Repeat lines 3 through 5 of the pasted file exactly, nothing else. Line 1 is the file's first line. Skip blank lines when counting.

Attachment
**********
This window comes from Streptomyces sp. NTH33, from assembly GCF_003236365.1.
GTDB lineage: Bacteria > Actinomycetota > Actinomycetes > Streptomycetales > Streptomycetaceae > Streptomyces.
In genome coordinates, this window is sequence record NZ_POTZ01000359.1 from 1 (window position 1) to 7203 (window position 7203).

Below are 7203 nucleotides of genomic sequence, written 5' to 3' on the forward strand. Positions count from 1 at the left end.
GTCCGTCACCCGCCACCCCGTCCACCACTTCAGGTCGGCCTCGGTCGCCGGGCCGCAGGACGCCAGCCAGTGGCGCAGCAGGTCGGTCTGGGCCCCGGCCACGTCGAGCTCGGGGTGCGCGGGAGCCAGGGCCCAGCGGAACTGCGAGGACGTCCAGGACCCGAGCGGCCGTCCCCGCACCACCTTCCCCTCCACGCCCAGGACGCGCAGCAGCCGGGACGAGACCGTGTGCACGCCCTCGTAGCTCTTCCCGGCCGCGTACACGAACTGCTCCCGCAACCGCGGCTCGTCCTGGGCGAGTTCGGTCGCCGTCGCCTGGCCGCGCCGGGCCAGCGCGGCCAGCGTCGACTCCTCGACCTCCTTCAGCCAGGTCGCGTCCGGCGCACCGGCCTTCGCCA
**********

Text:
In genome coordinates, this window is sequence record NZ_POTZ01000359.1 from 1 (window position 1) to 7203 (window position 7203).

Below are 7203 nucleotides of genomic sequence, written 5' to 3' on the forward strand. Positions count from 1 at the left end.
GTCCGTCACCCGCCACCCCGTCCACCACTTCAGGTCGGCCTCGGTCGCCGGGCCGCAGGACGCCAGCCAGTGGCGCAGCAGGTCGGTCTGGGCCCCGGCCACGTCGAGCTCGGGGTGCGCGGGAGCCAGGGCCCAGCGGAACTGCGAGGACGTCCAGGACCCGAGCGGCCGTCCCCGCACCACCTTCCCCTCCACGCCCAGGACGCGCAGCAGCCGGGACGAGACCGTGTGCACGCCCTCGTAGCTCTTCCCGGCCGCGTACACGAACTGCTCCCGCAACCGCGGCTCGTCCTGGGCGAGTTCGGTCGCCGTCGCCTGGCCGCGCCGGGCCAGCGCGGCCAGCGTCGACTCCTCGACCTCCTTCAGCCAGGTCGCGTCCGGCGCACCGGCCTTCGCCA